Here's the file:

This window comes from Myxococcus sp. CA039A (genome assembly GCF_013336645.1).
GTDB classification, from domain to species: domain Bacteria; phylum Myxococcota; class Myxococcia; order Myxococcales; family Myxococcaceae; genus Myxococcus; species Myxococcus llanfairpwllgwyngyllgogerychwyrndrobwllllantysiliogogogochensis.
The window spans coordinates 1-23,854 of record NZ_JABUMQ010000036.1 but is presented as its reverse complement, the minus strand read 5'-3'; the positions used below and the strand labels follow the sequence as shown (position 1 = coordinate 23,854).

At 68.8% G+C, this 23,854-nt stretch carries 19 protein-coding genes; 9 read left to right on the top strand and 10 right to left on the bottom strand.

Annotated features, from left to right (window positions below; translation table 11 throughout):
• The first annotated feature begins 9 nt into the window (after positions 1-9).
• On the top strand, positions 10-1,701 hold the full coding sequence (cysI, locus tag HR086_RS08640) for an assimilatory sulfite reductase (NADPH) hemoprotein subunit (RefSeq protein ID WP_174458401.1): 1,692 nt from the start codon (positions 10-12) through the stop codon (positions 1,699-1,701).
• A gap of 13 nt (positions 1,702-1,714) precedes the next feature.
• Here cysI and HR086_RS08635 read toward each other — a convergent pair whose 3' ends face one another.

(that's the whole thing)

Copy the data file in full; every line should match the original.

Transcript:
This window comes from Myxococcus sp. CA039A (genome assembly GCF_013336645.1).
GTDB classification, from domain to species: domain Bacteria; phylum Myxococcota; class Myxococcia; order Myxococcales; family Myxococcaceae; genus Myxococcus; species Myxococcus llanfairpwllgwyngyllgogerychwyrndrobwllllantysiliogogogochensis.
The window spans coordinates 1-23,854 of record NZ_JABUMQ010000036.1 but is presented as its reverse complement, the minus strand read 5'-3'; the positions used below and the strand labels follow the sequence as shown (position 1 = coordinate 23,854).

At 68.8% G+C, this 23,854-nt stretch carries 19 protein-coding genes; 9 read left to right on the top strand and 10 right to left on the bottom strand.

Annotated features, from left to right (window positions below; translation table 11 throughout):
• The first annotated feature begins 9 nt into the window (after positions 1-9).
• On the top strand, positions 10-1,701 hold the full coding sequence (cysI, locus tag HR086_RS08640) for an assimilatory sulfite reductase (NADPH) hemoprotein subunit (RefSeq protein ID WP_174458401.1): 1,692 nt from the start codon (positions 10-12) through the stop codon (positions 1,699-1,701).
• A gap of 13 nt (positions 1,702-1,714) precedes the next feature.
• Here cysI and HR086_RS08635 read toward each other — a convergent pair whose 3' ends face one another.